Long-Term Testosterone Therapy: Effects on Hypogonadal Men with Type 1 Diabetes

APRIL 01, 2017
Amy Jacob

Farid Saad, DVM, PhD, Bayer Pharma AG explained to MD Magazine, at ENDO 2017 that he and his team conducted an effectiveness and safety study nearly 13 years ago on a long acting testosterone injection launched in Germany. They observed several patients visiting a urology office in the north of Germany with various complaints who were screened for testosterone therapy. If a patient was testosterone deficient, he was offered testosterone therapy, but he was required to complete at least 1 year of continuous treatment before entering the registry.
Saad was quite surprised with what they could learn from this registry. It was interesting, he said, that while testosterone, which had been available for medical treatment for more than 70 years, there were only 3 placebo-controlled trials each with a duration of 3 years.
Since their observation study went beyond the traditional 3 years, they noticed several comorbidities in these hypogonadal men. Saad explained that hypogonadism is not an isolated disease, it usually comes in men who are obese, in men who have type 2 diabetes, and in men who are hypertensive – all the features of the metabolic syndrome.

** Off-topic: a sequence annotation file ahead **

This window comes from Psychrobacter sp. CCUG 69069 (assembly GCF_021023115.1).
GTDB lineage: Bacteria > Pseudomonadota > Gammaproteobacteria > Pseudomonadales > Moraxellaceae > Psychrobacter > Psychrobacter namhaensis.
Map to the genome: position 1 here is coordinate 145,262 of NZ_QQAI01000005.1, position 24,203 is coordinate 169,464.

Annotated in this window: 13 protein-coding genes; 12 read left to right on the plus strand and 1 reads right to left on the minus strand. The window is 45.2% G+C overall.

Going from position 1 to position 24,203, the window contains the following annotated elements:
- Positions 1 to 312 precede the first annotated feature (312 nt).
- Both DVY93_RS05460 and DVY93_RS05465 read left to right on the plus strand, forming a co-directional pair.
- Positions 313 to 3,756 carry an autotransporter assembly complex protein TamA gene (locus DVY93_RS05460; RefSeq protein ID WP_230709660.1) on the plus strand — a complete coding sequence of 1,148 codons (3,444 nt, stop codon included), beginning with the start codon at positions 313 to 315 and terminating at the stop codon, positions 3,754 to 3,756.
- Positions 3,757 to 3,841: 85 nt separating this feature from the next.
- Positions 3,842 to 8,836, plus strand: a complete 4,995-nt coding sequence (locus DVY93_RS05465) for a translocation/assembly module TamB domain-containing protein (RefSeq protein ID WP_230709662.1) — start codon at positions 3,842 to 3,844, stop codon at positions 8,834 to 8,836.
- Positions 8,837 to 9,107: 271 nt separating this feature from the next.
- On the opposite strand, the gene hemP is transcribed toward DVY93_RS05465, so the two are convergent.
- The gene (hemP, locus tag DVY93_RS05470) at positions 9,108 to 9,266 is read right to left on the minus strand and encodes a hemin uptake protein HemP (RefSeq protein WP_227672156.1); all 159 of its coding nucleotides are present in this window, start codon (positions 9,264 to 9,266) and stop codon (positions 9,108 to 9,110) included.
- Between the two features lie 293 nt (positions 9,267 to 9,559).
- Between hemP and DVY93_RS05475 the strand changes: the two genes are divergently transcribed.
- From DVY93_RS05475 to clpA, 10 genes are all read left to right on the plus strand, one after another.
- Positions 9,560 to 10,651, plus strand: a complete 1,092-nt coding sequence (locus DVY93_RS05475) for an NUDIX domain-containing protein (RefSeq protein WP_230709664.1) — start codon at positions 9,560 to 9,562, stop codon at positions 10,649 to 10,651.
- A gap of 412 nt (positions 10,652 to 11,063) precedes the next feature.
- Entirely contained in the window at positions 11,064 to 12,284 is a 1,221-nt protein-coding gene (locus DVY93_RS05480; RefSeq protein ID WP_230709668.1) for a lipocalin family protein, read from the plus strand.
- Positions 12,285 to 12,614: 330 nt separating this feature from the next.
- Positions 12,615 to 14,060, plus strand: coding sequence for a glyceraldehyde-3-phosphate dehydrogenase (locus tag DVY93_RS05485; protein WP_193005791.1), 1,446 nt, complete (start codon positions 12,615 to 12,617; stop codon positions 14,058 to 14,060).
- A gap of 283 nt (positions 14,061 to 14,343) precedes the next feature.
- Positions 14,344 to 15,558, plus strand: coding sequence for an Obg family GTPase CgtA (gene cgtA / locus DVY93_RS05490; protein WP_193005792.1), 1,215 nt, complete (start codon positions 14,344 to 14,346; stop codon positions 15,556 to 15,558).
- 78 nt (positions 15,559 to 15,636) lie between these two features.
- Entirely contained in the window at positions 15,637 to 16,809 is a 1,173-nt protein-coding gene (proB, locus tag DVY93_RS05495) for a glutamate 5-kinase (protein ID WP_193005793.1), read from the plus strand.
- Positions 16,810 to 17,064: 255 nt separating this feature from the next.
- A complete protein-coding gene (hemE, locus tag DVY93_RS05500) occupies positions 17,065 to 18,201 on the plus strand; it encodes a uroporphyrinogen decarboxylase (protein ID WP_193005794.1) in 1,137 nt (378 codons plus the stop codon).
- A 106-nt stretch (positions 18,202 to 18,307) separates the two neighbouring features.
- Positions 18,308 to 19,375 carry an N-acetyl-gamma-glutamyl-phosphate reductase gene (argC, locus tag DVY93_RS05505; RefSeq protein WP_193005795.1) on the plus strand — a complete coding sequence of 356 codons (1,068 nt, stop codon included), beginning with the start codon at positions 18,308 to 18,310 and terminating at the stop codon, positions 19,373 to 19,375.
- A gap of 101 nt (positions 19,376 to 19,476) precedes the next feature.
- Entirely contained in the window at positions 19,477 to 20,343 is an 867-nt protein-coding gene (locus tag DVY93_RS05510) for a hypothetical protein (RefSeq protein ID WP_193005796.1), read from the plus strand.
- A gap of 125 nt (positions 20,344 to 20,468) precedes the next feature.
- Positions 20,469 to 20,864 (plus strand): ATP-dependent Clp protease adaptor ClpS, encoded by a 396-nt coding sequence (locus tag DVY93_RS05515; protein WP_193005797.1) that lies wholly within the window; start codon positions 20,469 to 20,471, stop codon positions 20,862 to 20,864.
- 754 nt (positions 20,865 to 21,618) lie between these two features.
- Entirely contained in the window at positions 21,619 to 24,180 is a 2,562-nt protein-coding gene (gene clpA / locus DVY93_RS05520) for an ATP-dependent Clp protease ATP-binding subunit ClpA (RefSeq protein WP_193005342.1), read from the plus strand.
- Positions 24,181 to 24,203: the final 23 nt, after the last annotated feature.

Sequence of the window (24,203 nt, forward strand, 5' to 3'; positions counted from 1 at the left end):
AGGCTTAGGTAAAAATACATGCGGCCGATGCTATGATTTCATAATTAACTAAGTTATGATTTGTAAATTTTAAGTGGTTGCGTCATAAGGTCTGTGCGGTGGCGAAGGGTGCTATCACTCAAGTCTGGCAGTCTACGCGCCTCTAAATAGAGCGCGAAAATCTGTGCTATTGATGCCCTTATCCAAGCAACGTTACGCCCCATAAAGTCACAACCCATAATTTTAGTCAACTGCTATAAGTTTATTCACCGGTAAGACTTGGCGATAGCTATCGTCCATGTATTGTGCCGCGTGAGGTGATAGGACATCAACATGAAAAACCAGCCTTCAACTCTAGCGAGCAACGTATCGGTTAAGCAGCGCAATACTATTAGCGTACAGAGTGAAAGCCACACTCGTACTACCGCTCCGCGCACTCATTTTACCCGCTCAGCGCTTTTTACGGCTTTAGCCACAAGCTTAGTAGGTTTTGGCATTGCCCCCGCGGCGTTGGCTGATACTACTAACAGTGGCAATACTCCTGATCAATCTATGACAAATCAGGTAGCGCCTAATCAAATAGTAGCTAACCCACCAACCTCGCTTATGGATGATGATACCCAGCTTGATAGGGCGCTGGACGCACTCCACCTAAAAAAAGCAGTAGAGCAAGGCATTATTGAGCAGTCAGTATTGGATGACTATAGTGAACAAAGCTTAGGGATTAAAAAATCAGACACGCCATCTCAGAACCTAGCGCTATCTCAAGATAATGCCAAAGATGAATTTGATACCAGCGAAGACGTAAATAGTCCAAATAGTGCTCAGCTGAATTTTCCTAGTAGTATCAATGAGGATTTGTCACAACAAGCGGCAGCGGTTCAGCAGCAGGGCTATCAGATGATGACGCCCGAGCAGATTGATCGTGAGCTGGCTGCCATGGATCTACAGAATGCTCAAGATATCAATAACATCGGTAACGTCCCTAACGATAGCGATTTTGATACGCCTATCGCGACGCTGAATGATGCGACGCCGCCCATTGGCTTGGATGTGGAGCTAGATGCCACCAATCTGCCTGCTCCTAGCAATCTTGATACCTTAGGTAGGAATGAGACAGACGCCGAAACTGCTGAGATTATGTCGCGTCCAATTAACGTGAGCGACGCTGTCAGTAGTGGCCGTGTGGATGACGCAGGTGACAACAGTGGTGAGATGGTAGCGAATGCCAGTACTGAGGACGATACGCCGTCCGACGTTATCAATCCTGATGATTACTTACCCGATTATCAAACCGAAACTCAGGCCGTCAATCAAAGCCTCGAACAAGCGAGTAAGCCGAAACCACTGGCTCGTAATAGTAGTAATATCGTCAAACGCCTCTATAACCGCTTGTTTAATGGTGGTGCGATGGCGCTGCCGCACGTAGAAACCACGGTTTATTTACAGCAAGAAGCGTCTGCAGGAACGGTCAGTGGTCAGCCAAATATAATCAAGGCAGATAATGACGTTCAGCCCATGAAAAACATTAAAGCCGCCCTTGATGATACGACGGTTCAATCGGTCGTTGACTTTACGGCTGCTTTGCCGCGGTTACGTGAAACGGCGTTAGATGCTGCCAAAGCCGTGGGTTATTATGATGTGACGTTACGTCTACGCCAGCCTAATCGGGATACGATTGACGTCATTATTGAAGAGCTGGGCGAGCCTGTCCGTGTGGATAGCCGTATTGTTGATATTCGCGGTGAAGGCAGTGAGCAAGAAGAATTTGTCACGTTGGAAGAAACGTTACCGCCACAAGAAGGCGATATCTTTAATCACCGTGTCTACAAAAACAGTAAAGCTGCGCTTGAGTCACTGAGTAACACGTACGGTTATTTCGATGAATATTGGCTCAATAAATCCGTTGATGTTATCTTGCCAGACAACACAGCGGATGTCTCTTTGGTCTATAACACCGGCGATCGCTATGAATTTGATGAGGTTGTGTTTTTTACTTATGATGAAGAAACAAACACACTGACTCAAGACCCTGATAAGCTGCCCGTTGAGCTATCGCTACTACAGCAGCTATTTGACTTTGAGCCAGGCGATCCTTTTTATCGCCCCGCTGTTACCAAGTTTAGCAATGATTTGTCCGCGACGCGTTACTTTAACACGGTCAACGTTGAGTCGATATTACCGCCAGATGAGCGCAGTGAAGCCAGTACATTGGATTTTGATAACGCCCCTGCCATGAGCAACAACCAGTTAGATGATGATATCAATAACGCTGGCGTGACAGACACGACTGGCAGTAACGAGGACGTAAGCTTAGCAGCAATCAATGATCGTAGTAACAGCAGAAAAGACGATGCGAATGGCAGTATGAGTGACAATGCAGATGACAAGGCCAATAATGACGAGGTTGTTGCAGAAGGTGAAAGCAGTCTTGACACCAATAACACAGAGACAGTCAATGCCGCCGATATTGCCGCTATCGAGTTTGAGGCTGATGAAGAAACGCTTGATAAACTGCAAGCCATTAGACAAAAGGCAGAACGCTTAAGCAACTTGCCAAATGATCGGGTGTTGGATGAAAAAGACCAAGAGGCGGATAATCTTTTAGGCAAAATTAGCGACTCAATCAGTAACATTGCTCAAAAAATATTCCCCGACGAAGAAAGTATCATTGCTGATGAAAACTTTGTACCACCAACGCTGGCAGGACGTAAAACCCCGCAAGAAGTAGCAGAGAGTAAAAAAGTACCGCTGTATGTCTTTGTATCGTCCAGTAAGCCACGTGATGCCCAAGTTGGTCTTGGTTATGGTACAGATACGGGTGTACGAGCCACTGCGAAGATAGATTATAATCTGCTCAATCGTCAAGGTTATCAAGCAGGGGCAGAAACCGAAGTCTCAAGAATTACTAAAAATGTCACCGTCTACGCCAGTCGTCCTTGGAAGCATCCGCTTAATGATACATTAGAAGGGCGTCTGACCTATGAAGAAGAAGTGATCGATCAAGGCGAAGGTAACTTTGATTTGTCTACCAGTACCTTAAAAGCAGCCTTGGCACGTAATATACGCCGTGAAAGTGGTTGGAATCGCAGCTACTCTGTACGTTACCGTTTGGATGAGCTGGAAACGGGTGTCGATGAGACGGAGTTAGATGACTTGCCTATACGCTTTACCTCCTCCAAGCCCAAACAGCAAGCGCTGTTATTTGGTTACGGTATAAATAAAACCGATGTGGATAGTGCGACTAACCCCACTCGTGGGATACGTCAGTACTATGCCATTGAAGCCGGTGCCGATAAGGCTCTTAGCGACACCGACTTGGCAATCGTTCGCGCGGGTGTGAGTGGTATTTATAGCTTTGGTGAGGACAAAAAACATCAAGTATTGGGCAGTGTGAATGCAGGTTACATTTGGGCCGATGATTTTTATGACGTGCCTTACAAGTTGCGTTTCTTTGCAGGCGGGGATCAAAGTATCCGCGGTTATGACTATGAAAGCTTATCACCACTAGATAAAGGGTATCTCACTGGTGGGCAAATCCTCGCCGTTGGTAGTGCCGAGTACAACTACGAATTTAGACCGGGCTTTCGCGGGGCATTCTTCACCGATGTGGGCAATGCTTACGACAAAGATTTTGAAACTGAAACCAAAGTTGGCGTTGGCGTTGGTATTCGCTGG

Based on sub-analyses of these different conditions, one of the comorbidities they found was actually a relatively small number of patients with 1 diabetes. Since this is a disease, which is difficult to treat, Saad and team decided to run a separate analysis on these patients.
Saad learned that the men with type 1 diabetes did experience benefits of long-term testosterone therapy – they showed improvements in their underlying diseases. “We found, after many years of studying these patients, that these patients were continuously and progressively improving. For instance, the HP1C protein, which they measured routinely in the urology office, came down from a mean 7.9 to 5.9.  They improved a lot,” Saad said.

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